Immune-mediated hemolytic anemia

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Spherocytes associated with immune-mediated haemolytic anaemia

Immune-mediated haemolytic anaemia (IMHA) is a relatively uncommon adult-onset disease which occurs in all breeds of cats. Anaemia in most cases is characterised by depleted circulating red cells (RBCs) (hematocrit <15%), and a regenerative profile with macrocytic and hypochromic or normochromic RBCs[1].

IMHA is characterized by the immune destruction of RBCs that have been coated with immunoglobulins, complement, or both, resulting in direct destruction or phagocytosis of RBCs and removal from systemic circulation. Antibodies may be directed against normal erythrocytes (primary or idiopathic) or against erythrocytes that have been antigenically-altered through interaction with secondary causes. Immune-mediated haemolytic anaemia more accurately describes a process by which red blood cells are destroyed and has replaced the term autoimmune haemolytic anaemia[3].

Cause

Immune-mediated haemolytic anaemia arises from development of IgG or IgM antibodies directed against the red blood cell membrane. The degree of red blood cell lysis depends on the type and amount of antibody that binds to the red blood cell and the involvement of complement fixation. Most canine cases of IMHA are the result of a combination of IgG and complement binding to the red blood cell. When the red blood cell attaches to an IgG molecule, it is phagocytosed by macrophages possessing multiple receptors for the constant fragment (Fc) portion of the IgG molecule and as these macrophages are found primarily in the spleen, active erythrophagocytosis results in splenomegaly. As immunoglobulin production increases and more molecules are bound to the red blood cell, erythrophagocytosis occurs within the liver, which can result in hepatomegaly.

Once the immunoglobulin is attached, activation of the complement system occurs with binding of complement proteins to the red blood cell. Complement activation can cause immediate intravascular lysis or enhance extravascular lysis and produce spherocytes. CI, a serine protease from the liver, enters the complement cascade and generates a "membrane attack complex" that attaches to the red blood cell membrane. The membrane attack complex then causes "holes to be punched" in the red blood cell membrane, allowing an influx of water and electrolytes, cell swelling, and lysis. The membrane complex can be removed by macrophages within the spleen (partial erythrophagocytosis), producing spherocytes.

IgG possesses only two antigen-binding sites (monomeric) and usually cannot directly agglutinate red blood cells unless a large amount of antibody is present. On the other hand, IgM is a large pentameric molecule that can directly agglutinate red blood cells. IgM may also detach after complement activation and bind to other red blood cells. The red blood cell-IgM complex may bind complement and be phagocytised by macrophages that possess the Fc receptor. This most commonly occurs in the liver with about 20% of receptors in the spleen.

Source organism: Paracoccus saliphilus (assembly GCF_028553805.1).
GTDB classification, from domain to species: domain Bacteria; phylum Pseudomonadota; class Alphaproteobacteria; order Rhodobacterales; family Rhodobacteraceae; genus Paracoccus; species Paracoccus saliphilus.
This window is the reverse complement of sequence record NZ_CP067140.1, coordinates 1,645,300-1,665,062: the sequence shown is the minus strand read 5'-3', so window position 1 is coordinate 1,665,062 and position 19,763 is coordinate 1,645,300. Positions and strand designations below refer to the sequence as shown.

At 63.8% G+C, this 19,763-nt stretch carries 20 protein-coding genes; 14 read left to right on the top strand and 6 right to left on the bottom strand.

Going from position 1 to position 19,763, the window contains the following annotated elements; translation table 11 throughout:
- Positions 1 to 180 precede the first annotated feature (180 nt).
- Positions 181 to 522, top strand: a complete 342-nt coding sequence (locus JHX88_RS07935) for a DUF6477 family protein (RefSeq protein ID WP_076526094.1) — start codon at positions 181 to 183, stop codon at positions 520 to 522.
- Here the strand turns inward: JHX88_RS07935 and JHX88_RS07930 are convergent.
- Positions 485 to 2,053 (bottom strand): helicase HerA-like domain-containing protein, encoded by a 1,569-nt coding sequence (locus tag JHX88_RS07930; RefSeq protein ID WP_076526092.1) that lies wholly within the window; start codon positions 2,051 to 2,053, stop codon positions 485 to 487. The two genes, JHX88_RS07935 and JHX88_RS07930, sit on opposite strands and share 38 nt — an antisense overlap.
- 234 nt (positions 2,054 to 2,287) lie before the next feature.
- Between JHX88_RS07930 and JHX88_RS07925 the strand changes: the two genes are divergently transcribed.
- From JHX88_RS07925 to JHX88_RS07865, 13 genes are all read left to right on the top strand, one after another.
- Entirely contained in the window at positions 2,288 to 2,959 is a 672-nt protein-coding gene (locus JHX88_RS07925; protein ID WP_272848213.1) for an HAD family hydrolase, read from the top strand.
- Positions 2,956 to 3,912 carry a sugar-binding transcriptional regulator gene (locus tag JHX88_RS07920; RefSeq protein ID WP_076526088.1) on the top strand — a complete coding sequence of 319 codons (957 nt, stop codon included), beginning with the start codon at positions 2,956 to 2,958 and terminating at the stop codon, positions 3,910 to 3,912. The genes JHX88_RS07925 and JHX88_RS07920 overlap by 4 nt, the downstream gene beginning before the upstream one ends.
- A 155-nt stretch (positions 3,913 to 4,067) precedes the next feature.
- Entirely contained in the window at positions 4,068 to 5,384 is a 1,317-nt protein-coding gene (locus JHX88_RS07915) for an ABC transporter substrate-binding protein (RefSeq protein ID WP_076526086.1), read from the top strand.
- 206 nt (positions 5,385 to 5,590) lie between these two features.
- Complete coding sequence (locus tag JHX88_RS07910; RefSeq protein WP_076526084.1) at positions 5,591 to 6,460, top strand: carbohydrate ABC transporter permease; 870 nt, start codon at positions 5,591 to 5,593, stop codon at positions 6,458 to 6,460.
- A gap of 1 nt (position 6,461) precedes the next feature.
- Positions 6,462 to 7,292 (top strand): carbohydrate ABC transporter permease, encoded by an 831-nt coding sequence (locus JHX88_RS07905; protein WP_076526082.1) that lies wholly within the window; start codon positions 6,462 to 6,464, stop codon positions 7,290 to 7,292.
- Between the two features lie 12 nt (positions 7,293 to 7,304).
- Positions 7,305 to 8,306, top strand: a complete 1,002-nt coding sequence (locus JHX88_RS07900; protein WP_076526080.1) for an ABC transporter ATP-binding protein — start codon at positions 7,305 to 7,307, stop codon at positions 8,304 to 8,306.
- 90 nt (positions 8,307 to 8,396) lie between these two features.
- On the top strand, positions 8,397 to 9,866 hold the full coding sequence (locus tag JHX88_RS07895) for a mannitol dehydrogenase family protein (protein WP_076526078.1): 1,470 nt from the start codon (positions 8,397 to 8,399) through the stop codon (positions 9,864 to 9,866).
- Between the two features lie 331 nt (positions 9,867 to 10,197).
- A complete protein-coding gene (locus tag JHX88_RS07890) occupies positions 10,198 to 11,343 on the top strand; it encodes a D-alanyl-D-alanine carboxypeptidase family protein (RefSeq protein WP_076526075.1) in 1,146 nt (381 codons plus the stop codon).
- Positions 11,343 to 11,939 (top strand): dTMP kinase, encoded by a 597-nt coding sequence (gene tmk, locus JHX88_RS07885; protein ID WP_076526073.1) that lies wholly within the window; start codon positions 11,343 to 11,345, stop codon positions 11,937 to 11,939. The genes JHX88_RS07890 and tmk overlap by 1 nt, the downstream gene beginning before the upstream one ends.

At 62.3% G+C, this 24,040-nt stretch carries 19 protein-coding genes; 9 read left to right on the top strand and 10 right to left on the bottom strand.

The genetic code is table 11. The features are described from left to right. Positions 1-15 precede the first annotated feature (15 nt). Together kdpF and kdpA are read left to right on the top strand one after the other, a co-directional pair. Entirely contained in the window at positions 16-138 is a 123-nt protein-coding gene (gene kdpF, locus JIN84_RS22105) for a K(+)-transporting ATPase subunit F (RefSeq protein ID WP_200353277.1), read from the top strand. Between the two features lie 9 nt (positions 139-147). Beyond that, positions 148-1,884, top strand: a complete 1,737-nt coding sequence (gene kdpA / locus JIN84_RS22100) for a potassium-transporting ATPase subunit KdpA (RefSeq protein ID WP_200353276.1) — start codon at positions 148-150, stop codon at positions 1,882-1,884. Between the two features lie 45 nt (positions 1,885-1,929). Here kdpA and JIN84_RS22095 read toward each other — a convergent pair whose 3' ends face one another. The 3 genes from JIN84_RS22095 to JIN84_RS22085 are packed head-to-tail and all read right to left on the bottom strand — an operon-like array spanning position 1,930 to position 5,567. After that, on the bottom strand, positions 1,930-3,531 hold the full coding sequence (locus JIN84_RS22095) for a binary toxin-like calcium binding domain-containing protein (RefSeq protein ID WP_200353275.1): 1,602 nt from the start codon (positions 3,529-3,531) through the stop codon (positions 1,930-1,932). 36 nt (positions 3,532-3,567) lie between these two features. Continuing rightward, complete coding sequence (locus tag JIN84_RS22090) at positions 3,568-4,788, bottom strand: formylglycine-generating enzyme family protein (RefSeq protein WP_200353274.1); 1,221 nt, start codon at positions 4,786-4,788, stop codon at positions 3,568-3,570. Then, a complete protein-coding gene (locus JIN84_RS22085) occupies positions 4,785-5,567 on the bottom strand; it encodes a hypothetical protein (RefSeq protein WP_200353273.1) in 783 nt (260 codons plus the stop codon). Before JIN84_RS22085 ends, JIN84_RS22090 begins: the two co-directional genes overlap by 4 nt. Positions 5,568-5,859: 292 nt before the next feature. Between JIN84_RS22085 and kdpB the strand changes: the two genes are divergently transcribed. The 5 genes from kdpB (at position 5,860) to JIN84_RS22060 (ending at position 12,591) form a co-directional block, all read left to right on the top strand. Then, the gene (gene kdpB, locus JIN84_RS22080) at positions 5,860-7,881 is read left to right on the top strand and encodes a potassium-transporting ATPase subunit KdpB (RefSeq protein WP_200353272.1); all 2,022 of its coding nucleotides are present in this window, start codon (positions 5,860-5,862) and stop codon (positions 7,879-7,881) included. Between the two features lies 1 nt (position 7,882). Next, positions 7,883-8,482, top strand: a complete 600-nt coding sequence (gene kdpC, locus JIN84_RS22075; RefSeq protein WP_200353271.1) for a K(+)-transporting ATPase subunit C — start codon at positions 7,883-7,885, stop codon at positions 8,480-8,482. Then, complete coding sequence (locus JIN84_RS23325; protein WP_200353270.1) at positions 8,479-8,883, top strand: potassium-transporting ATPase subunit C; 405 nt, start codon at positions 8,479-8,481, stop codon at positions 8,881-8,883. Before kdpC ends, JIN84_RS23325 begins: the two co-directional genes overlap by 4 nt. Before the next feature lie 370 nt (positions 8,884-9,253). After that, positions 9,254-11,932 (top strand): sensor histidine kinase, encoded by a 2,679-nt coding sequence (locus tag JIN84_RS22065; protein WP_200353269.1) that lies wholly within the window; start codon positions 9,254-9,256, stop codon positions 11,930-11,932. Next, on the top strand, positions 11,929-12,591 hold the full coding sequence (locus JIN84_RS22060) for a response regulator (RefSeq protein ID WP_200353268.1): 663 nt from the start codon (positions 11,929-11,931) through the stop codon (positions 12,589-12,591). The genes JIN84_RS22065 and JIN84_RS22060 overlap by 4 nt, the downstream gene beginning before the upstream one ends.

Causative factors that can be associated with sIMHA in the cat include:

Clinical signs

Feline IMHA has been predominantly reported in younger male animals. Clinical examination may show pale mucous membranes, icterus (rarely), hepatosplenomegaly with abdominal discomfort, tachypnoea, water-hammer pulse, and a soft systolic heart murmur. Patients with IMHA commonly present with a regenerative anaemia, although there may be a delay of 2-5 days before a regenerative response is apparent in the peripheral blood. Immune mediated haemolytic anaemia may also be non-regenerative if antibodies or complement is directed against erythrocyte precursors within the bone marrow[13].

IMHA is often associated with a strongly regenerative bone marrow erythroid response, however, a high percentage of cats do not have reticulocytosis at the time of diagnosis[14].

Diagnosis

A regenerative anaemia is often seen (PCV <10% is common)[15]. Leucocytosis is rare, and 30-40% of cats have concurrent thrombocytopenia, caused by consumption (DIC), sequestration in the spleen or immune-mediated destruction[16]. Hyperglobulinaemia and elevated ALT are commonly seen.

The presence of IMHA is confirmed of demonstration of in-saline agglutination (macroscopic and microscopic evaluation), Coomb's test, or flow cytometry. These tests will, however, not differentiated primary from secondary IMHA[17]. A detailed history remains the cornerstone for an accurate diagnosis. The patient may have been recently vaccinated, traveled to tick/parasite-infested regions, or given antibiotics.